Les Boulevards de ceinture (translated into English as Ring Roads) has me thinking though. The novel begins (and incidentally ends) with a photograph of the interior of Le Clos-Foucré restaurant in a village on the edge of the Fontainebleau woods. This photograph morphs into the living characters in it, the main ones being the dodgy publisher Murraille, the dodgy ex-legionnaire Marcheret, and the dodgy fat man who now calls himself Deyckecaire.
In fact, in the Occupation period of Modiano's novel it's difficult to find anyone who's not dodgy. The narrator calls himself Serge Alexandre because he's concealing his true identity from his father, who is in fact Deyckecaire (who's also using a false name). His father used to sell fraudulent stamps, and then graduated to lots of other things when found out, and was with his son when he used to forge signatures and dedications on books to make large sums of money.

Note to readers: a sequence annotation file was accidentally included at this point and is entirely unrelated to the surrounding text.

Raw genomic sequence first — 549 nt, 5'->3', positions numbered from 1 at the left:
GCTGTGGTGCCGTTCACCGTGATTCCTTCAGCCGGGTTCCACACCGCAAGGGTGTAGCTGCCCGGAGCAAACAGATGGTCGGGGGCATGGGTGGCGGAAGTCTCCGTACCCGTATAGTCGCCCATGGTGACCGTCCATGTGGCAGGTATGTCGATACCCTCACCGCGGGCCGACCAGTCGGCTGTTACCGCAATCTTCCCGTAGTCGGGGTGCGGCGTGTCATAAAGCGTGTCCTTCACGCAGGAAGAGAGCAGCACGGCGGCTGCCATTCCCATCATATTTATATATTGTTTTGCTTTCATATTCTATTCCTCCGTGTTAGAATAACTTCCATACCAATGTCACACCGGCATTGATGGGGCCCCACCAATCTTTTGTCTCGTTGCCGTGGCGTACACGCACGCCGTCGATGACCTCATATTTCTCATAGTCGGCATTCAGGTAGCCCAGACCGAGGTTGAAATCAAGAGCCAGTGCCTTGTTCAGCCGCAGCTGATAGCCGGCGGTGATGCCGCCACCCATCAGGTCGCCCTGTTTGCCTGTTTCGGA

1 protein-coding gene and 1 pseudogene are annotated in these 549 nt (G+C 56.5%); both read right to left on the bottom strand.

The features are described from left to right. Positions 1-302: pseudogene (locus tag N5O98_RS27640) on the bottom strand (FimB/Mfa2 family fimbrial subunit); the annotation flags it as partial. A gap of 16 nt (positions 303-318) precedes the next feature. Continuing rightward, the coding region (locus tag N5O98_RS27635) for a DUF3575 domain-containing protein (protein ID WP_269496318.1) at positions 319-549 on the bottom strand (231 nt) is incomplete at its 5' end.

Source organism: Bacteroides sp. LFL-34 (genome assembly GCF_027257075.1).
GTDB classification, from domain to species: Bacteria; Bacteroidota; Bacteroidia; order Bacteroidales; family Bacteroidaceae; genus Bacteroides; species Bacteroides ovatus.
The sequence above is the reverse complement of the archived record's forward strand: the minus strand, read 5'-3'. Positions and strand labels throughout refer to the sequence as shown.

That was when the narrator was seventeen, before his father tried to push him under a train, and has been tracking his father down after ten years because he's forgiven him. Hard to swallow this forgiveness? Yes of course, if you take it literally, and it's hard to swallow the fact that the father doesn't recognise the son after ten years, and did the narrator really murder Lestandi?
Many questions come easily to the surface in this hallucinatory, almost surreal work in which a lot is not what it seems to be, where much is imbued with the substance of dreams. There's definitely more to Modiano than first appearances suggest, and I shall be looking further into his odd world.
My other posts on Patrick Modiano:
Patrick Modiano: L'Horizon
Patrick Modiano: La Petite Bijou
Patrick Modiano: Rue des boutiques obscures | Missing Person